When in 3D mode, the operation of the image forming LCD must again be reversed from when it is in 2D mode. For example, if no voltage across a pixel in 2D mode causes that pixel to show up as a bright spot, then a maximum applied voltage will cause it to show up as a black spot, and a voltage somewhere in between will cause it to appear as a gray spot. In 3D mode, the no voltage condition will cause it to show up as a dark spot as seen through the slits, while the applied voltage condition will cause it to show up as a bright spot, again with intermediate voltages causing it to appear as a gray spot. This reversal of operation must once again be taken into account via either hardware or software controlling the image forming LCD's pixels to ensure that a correct image, instead of a negative image, is displayed in each mode.

Another configuration that is possible, but not as convenient, is to allow a gap between the strip polarizers 71 and the rear of the image forming LCD 15. For example, the strip polarizers 71 may be formed on a rigid substrate which is spaced apart form the rear glass 18 of the LCD by a small amount (typically no more than several thousandths of an inch). The separate polarizer 60 slides down between the image forming LCD 15 and the substrate 70 on which the polarizing strips 71 are mounted. Once again, by placing it in one orientation with its polarization direction parallel to that of the polarizing strips, fill resolution 2D images can be viewed. By sliding it in with its polarization direction opposite to that of the polarizing strips, 3D images can be viewed.

The following describes holographic diffuser arrangements suitable for reducing, and in some cases eliminating, the visibility of moire patterns as commonly encountered in many prior 3D display systems. These embodiments are applicable to the various systems involving strips of retardation film, or strips of polarization film, in front of or behind the display, which are described above, as well as existing 3D display systems such as supplied by Dimension Technologies Inc. (DTI, Rochester, N.Y.). Generally, the first, simplest arrangement works best with the systems employing polarizing strips and clear slits in front of a display, such as those described above, or with the systems involving strips of retardation film in front of the display, which are described above, or with an opaque parallax barrier slit mask in front of the LCD. The second is a variation that can be employed with systems that use lines of light behind an LCD formed by any one of many different means including polarizing strips, strips of retardation film, and opaque parallax barrier slit masks.

In some cases, it may be desirable to include a diffuser, especially for the described embodiments employing the substrate with polarizing strips on the front of the display, or for the embodiments employing a light-retarding substrate on the front of the display. A diffuser designed for use with the front strip arrangements works by blurring the pixels seen behind it until the gap between them disappears. Ideally, the diffuser should distribute light as evenly as possible within the blurred pixel image, and also blur the images as sharply as possible. Perfectly sharp images with perfectly even distribution and no dark gaps between pixels would result in total elimination of moire lines.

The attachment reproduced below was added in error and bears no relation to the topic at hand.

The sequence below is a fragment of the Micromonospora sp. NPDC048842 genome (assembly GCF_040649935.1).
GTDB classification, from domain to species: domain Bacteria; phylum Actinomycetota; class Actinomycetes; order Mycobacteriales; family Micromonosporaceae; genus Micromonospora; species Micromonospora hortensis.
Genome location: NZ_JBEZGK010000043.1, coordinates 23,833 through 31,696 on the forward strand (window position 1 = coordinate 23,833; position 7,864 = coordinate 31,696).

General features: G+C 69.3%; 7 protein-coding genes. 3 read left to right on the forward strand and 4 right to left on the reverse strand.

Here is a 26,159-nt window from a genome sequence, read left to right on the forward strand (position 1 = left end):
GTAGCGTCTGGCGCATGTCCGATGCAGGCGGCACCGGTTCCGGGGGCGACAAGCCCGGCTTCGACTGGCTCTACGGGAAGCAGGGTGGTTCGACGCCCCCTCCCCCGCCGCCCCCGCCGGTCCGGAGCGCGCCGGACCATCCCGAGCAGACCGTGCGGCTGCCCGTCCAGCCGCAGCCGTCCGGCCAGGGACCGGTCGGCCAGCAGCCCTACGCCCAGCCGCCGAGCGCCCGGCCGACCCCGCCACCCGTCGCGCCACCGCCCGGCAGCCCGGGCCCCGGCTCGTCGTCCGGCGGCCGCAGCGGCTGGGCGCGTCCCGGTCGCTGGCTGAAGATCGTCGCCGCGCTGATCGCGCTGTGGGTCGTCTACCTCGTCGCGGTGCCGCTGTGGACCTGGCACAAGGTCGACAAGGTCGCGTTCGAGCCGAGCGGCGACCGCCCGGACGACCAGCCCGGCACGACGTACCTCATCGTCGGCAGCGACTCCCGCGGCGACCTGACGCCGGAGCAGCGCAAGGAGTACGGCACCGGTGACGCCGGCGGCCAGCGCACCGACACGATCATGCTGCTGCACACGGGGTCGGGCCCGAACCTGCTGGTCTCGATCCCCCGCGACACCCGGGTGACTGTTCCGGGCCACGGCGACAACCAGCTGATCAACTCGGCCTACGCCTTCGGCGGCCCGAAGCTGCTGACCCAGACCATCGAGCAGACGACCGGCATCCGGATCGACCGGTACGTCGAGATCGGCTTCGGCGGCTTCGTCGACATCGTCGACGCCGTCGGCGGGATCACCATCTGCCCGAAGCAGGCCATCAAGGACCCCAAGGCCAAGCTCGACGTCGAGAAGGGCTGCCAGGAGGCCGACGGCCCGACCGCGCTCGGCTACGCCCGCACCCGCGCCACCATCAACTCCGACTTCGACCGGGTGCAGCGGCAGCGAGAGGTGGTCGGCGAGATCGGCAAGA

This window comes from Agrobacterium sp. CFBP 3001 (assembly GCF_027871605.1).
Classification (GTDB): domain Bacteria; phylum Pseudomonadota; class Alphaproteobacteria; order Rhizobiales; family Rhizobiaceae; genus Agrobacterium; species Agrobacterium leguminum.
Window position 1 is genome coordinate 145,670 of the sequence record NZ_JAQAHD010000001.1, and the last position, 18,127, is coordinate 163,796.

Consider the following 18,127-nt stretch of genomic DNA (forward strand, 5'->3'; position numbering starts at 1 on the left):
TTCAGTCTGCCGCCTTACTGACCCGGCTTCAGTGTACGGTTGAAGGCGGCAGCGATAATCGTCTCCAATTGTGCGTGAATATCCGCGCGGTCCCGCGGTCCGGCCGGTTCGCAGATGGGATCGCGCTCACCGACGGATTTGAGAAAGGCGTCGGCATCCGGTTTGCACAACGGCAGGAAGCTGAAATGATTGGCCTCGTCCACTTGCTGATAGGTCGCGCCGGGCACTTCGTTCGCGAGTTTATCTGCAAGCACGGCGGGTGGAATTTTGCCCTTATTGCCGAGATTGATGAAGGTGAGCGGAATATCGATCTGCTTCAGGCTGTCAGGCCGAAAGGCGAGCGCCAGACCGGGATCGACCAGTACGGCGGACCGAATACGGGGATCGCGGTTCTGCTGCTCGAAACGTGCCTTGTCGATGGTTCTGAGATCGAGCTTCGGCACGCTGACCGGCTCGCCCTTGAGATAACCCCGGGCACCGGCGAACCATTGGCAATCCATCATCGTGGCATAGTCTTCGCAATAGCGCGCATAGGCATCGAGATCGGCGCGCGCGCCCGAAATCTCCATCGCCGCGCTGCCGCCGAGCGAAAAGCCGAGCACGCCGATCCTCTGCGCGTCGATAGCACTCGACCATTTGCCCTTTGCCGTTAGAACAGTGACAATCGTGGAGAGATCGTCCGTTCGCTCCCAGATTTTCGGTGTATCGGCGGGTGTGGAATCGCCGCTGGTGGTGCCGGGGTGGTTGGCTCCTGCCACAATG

The nearest approach to this ideal diffusion pattern is provided by a diffuser that diffuses light in only the horizontal direction, and has what is commonly referred to in the industry as a “top hat” distribution pattern in which light from any single point is spread across a sharply defined angle and the light is evenly spread across that angle. Such diffusers can easily be made using holographic or diffractive grating techniques. However, one runs into a problem associated with the fact that the spread angles required are very small, typically between 1 and two degrees. This implies that the holographic patterns or diffractive structures need to be fairly large, and in fact can wind up being nearly as large as the pixels. Such structures cannot blur light from individual pixels evenly, even through the overall pattern is even. This results in “sparkle” like effects in the image and unwanted scattered light, which causes ghosting.

One can get around this problem by starting with an one directional diffuser that scatters light across a large angle (for example 10 to 20 degrees) in only one direction, and making that direction nearly vertical, but tilted slightly around the axis normal to the diffuser, so that a the largest component of the a scattering vector is oriented along the vertical axis, but a small component of the scattering vector is oriented along the horizontal axis. Experiments performed with a diffuser that scattered light in a single direction across about +/−20 degrees revealed that a tilt angle of 10 degrees off the vertical was sufficient to nearly eliminate the moiré patterns. Thus light is spread by an appropriate amount in the horizontal direction. Since the spread angle is large, the structures on the diffuiser will be small, and furthermore will be oriented in a nearly horizontal direction. Thus an even and precisely controlled scattering pattern can be achieved.

In practical arrangements, the pixels will be diffused so much in the vertical direction that they overlap slightly, but this does not cause a problem because the amount of overlap is so small that the eye cannot see it.

Ideally this type of diffuser should be placed between the LCD and the slit forming structure in front of it, and furthermore should be placed as close to the slit structure as possible.